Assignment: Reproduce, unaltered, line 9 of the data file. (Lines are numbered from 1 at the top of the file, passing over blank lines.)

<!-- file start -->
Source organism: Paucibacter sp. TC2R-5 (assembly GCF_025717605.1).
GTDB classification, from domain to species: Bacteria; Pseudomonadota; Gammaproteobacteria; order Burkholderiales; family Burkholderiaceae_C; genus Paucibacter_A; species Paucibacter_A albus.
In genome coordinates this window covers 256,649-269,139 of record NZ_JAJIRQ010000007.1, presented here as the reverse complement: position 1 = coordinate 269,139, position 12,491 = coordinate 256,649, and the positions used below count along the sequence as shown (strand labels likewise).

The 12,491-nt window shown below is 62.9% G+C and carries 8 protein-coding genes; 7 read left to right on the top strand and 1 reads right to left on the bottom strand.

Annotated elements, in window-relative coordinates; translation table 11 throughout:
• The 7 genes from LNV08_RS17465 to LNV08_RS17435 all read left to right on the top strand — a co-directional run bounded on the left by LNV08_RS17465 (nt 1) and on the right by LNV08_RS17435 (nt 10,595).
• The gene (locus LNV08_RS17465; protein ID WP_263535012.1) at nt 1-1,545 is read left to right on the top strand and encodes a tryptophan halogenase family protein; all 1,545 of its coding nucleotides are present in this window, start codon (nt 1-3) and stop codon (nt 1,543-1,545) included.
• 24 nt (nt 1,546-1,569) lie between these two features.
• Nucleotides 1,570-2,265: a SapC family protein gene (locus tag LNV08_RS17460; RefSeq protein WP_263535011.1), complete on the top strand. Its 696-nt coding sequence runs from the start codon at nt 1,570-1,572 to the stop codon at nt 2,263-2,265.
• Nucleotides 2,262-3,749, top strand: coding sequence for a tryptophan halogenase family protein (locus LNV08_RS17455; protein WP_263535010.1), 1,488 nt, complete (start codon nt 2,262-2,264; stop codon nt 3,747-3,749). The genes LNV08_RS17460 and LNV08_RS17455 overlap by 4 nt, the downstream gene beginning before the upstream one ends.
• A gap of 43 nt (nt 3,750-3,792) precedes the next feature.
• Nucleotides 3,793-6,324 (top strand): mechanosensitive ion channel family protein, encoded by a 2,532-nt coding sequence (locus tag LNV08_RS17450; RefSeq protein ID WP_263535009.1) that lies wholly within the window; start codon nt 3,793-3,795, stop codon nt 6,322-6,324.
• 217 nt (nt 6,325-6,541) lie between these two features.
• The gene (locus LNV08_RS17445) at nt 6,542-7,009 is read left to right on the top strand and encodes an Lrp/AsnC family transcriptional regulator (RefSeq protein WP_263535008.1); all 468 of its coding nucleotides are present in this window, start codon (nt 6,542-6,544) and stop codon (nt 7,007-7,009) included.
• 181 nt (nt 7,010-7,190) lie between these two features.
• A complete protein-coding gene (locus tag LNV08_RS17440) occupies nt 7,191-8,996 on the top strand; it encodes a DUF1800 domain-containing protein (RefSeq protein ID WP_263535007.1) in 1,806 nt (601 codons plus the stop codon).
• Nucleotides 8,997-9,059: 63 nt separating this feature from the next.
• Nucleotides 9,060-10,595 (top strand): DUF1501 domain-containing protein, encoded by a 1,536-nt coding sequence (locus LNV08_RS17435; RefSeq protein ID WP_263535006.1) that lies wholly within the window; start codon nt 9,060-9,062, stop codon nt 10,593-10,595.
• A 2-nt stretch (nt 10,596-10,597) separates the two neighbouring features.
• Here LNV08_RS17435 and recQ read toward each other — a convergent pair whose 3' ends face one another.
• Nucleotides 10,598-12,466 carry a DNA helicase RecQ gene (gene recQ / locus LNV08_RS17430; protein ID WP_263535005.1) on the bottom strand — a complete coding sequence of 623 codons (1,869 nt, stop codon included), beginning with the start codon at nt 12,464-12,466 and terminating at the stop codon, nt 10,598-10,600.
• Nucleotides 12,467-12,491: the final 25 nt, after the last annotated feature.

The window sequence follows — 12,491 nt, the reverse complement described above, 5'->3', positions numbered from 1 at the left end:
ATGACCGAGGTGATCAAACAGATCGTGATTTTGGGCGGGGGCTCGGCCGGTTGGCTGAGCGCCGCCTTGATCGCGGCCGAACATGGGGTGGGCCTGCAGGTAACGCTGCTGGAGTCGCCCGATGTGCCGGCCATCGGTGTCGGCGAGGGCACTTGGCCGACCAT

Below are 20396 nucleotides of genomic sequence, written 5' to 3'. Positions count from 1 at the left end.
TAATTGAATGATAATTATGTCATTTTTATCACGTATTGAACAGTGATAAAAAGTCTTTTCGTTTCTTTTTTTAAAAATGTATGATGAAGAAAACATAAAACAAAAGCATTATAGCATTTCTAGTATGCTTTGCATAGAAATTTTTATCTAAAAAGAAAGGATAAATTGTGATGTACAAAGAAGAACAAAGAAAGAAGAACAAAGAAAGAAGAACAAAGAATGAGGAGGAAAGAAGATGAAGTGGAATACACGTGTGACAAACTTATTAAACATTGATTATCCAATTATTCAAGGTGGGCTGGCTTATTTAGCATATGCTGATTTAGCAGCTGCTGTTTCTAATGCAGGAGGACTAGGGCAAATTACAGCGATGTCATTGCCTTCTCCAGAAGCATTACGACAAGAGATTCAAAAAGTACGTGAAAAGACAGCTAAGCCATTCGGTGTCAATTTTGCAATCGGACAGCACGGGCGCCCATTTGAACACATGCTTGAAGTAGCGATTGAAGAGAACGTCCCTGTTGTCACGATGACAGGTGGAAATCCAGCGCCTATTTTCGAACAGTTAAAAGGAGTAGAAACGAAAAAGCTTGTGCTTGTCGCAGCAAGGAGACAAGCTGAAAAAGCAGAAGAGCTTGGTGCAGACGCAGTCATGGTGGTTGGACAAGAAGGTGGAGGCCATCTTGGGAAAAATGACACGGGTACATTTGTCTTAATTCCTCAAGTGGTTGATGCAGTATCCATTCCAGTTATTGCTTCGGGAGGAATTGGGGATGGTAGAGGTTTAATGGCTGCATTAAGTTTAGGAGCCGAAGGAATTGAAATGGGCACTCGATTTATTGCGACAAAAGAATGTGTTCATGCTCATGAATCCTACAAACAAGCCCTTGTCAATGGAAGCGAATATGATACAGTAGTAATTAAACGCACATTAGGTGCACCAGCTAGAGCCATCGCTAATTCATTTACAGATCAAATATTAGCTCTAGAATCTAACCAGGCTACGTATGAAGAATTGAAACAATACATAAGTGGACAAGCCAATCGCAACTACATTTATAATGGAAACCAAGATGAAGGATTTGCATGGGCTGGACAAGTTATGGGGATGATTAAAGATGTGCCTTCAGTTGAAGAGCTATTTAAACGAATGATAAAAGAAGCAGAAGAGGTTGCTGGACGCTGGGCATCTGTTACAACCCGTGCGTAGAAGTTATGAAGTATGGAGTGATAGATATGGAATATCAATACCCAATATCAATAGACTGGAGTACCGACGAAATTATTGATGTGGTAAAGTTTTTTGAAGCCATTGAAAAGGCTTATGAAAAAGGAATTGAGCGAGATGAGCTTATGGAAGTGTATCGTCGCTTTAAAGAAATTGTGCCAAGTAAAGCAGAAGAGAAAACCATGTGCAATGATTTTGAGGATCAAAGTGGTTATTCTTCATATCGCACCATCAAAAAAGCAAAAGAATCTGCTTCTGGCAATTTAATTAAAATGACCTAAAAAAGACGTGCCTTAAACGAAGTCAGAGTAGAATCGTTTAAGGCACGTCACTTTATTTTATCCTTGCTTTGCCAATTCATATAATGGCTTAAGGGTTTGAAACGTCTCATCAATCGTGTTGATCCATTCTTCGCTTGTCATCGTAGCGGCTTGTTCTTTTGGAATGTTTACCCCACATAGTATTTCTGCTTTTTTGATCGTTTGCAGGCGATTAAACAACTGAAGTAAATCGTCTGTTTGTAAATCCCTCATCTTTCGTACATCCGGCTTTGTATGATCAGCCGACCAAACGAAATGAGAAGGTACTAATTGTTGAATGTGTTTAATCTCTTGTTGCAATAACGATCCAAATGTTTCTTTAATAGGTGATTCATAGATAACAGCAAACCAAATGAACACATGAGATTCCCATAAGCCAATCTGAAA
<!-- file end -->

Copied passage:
• Nucleotides 1,570-2,265: a SapC family protein gene (locus tag LNV08_RS17460; RefSeq protein WP_263535011.1), complete on the top strand. Its 696-nt coding sequence runs from the start codon at nt 1,570-1,572 to the stop codon at nt 2,263-2,265.